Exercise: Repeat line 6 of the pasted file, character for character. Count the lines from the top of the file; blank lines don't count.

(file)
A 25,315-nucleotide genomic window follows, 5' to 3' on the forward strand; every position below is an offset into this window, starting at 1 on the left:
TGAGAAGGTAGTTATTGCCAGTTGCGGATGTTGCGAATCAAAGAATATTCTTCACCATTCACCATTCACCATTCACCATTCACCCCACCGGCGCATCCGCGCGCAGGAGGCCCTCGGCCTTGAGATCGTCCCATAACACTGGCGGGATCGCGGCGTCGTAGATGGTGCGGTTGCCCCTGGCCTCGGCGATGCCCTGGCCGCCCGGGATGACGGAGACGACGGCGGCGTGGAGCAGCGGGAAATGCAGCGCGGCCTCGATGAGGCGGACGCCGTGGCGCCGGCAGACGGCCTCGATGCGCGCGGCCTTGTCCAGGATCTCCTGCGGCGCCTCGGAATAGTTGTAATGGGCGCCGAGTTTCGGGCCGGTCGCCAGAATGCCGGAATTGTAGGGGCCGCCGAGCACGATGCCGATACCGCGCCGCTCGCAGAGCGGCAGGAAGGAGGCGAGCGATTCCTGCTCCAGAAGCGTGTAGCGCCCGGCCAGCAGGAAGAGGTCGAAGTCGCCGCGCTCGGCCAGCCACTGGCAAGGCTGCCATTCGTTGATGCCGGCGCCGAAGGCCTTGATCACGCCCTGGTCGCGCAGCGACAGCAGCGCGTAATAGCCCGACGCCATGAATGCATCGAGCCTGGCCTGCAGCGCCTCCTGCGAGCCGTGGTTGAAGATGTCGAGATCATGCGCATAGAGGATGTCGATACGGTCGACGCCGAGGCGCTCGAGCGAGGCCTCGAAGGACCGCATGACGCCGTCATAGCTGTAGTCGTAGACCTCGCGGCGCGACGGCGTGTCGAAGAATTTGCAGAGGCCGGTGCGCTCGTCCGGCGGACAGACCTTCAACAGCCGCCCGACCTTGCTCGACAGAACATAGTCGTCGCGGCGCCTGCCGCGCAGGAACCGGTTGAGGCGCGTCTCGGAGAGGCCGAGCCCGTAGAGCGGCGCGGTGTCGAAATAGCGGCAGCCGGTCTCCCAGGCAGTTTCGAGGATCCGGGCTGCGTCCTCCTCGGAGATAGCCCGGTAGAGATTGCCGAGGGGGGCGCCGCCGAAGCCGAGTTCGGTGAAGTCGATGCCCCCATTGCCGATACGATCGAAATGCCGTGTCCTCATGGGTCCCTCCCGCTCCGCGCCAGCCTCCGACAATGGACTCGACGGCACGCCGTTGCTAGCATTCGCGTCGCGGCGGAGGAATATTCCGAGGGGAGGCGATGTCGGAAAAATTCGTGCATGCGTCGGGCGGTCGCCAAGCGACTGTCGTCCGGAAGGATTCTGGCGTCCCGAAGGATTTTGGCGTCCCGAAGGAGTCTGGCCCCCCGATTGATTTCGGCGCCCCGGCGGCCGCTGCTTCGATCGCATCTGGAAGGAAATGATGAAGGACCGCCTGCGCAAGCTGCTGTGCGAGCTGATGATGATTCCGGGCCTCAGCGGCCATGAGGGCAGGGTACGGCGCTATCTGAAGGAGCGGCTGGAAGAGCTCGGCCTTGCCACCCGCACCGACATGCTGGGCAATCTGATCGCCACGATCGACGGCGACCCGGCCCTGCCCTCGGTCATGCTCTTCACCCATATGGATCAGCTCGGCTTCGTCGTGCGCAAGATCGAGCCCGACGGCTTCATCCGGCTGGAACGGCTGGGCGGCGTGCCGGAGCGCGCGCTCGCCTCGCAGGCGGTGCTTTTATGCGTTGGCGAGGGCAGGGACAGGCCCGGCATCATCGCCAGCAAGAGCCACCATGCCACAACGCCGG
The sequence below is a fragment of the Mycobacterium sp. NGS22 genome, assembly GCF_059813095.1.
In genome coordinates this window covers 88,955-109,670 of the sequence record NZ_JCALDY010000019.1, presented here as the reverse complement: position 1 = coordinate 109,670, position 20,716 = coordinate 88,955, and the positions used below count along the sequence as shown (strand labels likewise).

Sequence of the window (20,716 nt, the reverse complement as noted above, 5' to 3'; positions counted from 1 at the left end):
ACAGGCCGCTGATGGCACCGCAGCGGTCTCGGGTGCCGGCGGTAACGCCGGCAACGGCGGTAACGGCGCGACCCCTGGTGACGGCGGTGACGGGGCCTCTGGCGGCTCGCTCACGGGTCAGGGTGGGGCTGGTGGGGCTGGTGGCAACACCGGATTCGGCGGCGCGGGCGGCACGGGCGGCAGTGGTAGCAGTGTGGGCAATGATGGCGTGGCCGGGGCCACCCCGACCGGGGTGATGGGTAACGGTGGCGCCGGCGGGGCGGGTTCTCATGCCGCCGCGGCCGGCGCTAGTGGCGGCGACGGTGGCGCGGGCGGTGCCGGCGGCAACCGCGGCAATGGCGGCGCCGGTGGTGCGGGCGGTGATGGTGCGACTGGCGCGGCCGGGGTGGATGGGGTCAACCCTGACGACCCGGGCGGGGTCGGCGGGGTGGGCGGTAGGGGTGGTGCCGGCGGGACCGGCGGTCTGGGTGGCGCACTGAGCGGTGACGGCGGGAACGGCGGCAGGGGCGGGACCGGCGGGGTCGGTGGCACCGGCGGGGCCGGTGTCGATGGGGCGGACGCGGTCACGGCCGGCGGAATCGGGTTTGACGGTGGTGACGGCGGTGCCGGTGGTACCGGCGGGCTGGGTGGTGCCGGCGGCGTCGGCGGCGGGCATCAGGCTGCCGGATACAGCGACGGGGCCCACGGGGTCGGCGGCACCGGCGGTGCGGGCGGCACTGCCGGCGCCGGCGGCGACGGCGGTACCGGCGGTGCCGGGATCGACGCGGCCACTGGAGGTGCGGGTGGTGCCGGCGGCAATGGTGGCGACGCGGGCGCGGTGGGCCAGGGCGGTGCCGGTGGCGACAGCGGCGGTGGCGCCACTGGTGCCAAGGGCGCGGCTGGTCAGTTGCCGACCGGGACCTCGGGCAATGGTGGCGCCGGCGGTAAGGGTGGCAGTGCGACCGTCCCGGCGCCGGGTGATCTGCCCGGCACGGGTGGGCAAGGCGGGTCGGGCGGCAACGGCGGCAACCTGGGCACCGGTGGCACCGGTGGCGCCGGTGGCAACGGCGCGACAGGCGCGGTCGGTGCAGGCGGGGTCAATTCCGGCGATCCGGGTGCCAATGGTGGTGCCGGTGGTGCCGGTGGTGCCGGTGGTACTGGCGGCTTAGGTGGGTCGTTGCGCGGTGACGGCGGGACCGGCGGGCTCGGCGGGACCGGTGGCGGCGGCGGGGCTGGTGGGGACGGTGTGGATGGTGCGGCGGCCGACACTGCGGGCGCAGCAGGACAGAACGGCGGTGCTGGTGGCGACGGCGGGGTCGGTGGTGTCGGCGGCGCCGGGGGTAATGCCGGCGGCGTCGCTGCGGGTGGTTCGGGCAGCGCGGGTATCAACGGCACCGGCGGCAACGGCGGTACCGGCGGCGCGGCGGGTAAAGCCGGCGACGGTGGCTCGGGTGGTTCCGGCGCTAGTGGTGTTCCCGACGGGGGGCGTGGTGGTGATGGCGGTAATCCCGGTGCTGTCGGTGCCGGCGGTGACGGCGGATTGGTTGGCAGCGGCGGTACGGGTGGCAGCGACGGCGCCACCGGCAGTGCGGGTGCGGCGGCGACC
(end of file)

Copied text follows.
ACAGGCCGCTGATGGCACCGCAGCGGTCTCGGGTGCCGGCGGTAACGCCGGCAACGGCGGTAACGGCGCGACCCCTGGTGACGGCGGTGACGGGGCCTCTGGCGGCTCGCTCACGGGTCAGGGTGGGGCTGGTGGGGCTGGTGGCAACACCGGATTCGGCGGCGCGGGCGGCACGGGCGGCAGTGGTAGCAGTGTGGGCAATGATGGCGTGGCCGGGGCCACCCCGACCGGGGTGATGGGTAACGGTGGCGCCGGCGGGGCGGGTTCTCATGCCGCCGCGGCCGGCGCTAGTGGCGGCGACGGTGGCGCGGGCGGTGCCGGCGGCAACCGCGGCAATGGCGGCGCCGGTGGTGCGGGCGGTGATGGTGCGACTGGCGCGGCCGGGGTGGATGGGGTCAACCCTGACGACCCGGGCGGGGTCGGCGGGGTGGGCGGTAGGGGTGGTGCCGGCGGGACCGGCGGTCTGGGTGGCGCACTGAGCGGTGACGGCGGGAACGGCGGCAGGGGCGGGACCGGCGGGGTCGGTGGCACCGGCGGGGCCGGTGTCGATGGGGCGGACGCGGTCACGGCCGGCGGAATCGGGTTTGACGGTGGTGACGGCGGTGCCGGTGGTACCGGCGGGCTGGGTGGTGCCGGCGGCGTCGGCGGCGGGCATCAGGCTGCCGGATACAGCGACGGGGCCCACGGGGTCGGCGGCACCGGCGGTGCGGGCGGCACTGCCGGCGCCGGCGGCGACGGCGGTACCGGCGGTGCCGGGATCGACGCGGCCACTGGAGGTGCGGGTGGTGCCGGCGGCAATGGTGGCGACGCGGGCGCGGTGGGCCAGGGCGGTGCCGGTGGCGACAGCGGCGGTGGCGCCACTGGTGCCAAGGGCGCGGCTGGTCAGTTGCCGACCGGGACCTCGGGCAATGGTGGCGCCGGCGGTAAGGGTGGCAGTGCGACCGTCCCGGCGCCGGGTGATCTGCCCGGCACGGGTGGGCAAGGCGGGTCGGGCGGCAACGGCGGCAACCTGGGCACCGGTGGCACCGGTGGCGCCGGTGGCAACGGCGCGACAGGCGCGGTCGGTGCAGGCGGGGTCAATTCCGGCGATCCGGGTGCCAATGGTGGTGCCGGTGGTGCCGGTGGTGCCGGTGGTACTGGCGGCTTAGGTGGGTCGTTGCGCGGTGACGGCGGGACCGGCGGGCTCGGCGGGACCGGTGGCGGCGGCGGGGCTGGTGGGGACGGTGTGGATGGTGCGGCGGCCGACACTGCGGGCGCAGCAGGACAGAACGGCGGTGCTGGTGGCGACGGCGGGGTCGGTGGTGTCGGCGGCGCCGGGGGTAATGCCGGCGGCGTCGCTGCGGGTGGTTCGGGCAGCGCGGGTATCAACGGCACCGGCGGCAACGGCGGTACCGGCGGCGCGGCGGGTAAAGCCGGCGACGGTGGCTCGGGTGGTTCCGGCGCTAGTGGTGTTCCCGACGGGGGGCGTGGTGGTGATGGCGGTAATCCCGGTGCTGTCGGTGCCGGCGGTGACGGCGGATTGGTTGGCAGCGGCGGTACGGGTGGCAGCGACGGCGCCACCGGCAGTGCGGGTGCGGCGGCGACC